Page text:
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Author: Vanessa Ngan, Staff Writer, 2002.
Fat grafting is a procedure which removes surplus fat cells from one area of the body and then re-implants it where needed. For example, fat grafting fills facial features with a patient's own fat. Fat grafting is also called free fat transfer, autologous fat transfer/transplantation, liposculpture, lipostructure, volume restoration, micro-lipoinjection and fat injections.
The fat used for fat transfer is extracted from the abdomen or thighs and injected into another area.
The advantage of fat grafting is that the fat is autologous (it comes from your own body), so allergic reactions do not occur, unlike when other external implant substances that are introduced into the body. Your body naturally accepts the injected fat.
Fat grafting can be used for correcting or improving:
Fat grafting lasts longer in larger areas of non-movement, so while it is successful for the correction of grooves under the eyes and sunken cheeks, it may not be as successful for creating fuller lips. Fat grafting can also correct ageing hands where the natural tissue is lost between the bones.
Fat grafting is not recommended for breast augmentation as the grafted fat can later make it difficult to detect breast cancer.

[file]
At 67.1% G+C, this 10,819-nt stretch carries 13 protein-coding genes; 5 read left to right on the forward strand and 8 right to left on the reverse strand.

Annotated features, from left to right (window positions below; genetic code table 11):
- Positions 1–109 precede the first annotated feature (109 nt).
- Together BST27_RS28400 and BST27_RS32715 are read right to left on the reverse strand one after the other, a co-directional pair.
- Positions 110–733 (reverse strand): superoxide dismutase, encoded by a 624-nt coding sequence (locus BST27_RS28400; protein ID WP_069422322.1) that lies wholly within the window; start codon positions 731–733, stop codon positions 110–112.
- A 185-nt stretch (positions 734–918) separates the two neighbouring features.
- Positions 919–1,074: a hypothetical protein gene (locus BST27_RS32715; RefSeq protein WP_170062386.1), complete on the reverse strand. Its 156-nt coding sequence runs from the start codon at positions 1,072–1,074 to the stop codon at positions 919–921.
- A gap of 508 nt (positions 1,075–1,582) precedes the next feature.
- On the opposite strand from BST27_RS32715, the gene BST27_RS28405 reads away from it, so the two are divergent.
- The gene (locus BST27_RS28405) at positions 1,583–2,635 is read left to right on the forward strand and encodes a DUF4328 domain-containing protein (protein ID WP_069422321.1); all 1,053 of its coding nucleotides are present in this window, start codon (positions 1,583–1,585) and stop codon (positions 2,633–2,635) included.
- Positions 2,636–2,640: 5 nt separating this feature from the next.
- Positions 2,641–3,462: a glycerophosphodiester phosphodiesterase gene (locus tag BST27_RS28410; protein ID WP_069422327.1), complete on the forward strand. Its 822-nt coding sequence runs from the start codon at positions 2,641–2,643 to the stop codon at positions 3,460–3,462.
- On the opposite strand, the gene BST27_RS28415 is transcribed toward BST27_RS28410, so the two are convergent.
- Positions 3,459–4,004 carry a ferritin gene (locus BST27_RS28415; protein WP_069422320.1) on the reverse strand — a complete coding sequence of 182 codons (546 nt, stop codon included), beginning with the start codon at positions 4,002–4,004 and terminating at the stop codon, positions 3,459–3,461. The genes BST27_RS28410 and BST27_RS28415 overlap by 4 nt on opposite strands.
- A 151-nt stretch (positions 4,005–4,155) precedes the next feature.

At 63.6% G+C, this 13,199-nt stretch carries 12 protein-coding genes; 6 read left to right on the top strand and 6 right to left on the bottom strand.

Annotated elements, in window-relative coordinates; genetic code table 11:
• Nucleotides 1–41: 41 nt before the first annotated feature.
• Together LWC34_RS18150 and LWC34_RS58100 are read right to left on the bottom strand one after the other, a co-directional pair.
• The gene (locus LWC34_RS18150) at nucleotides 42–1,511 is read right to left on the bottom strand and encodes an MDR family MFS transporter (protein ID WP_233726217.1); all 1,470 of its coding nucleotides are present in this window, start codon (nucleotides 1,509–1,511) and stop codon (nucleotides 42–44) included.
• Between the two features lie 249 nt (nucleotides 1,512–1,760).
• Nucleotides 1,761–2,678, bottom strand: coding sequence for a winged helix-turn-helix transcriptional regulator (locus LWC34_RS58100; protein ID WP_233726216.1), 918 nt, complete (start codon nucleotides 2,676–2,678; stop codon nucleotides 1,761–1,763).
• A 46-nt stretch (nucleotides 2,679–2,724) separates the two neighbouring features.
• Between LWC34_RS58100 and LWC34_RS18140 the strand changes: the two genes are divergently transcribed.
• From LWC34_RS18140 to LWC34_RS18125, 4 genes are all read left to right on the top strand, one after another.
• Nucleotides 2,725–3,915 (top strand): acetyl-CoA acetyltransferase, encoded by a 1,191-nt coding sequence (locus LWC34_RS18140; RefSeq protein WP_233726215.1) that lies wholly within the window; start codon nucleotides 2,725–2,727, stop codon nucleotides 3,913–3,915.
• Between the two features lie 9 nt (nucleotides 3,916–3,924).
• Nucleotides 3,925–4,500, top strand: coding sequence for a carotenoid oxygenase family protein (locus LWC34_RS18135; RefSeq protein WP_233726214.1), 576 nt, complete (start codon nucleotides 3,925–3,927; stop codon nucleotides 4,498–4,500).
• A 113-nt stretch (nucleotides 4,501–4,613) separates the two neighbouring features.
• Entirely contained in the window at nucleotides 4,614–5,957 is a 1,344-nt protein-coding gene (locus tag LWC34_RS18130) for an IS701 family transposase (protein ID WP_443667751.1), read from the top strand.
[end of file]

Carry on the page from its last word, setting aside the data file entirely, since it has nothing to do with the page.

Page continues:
Fat grafting is performed in your doctor's rooms on an outpatient basis. There are basically 3 parts to the procedure.
|Procedure for fat grafting|
|Purification and transfer||
After the procedure, avoid massage and excessive facial movement, as this will stop the migration of the fat away from the desired areas of treatment. Ice compresses may be used for 24–48 hours to minimise inflammation.
The doctor will review about a week after the procedure to check both the donor and recipient sites. A follow-up appointment 6–8 weeks later should see most of the swelling resolved and early results. A repeat procedure may need to be performed if the desired outcome has not been achieved but this should not be within 3 months of the first graft.
How much of the graft survives and for how long is currently unknown. Over the first few months, about 65% of the fat is reabsorbed. The remaining 35% will usually stay in place. It appears that the amount resorbed by the body and ultimately the longevity of the graft is highly dependent on the technique used in grafting. Newer techniques are being developed to increase longevity. For longer lasting results, patients may receive 3 or 4 treatments over a period of 6 months to a year.
A moderate amount of swelling is expected after the fat graft. This is usually evident for 2 weeks after the procedure. Some bruising may also be apparent.
Some complications of fat grafting include:
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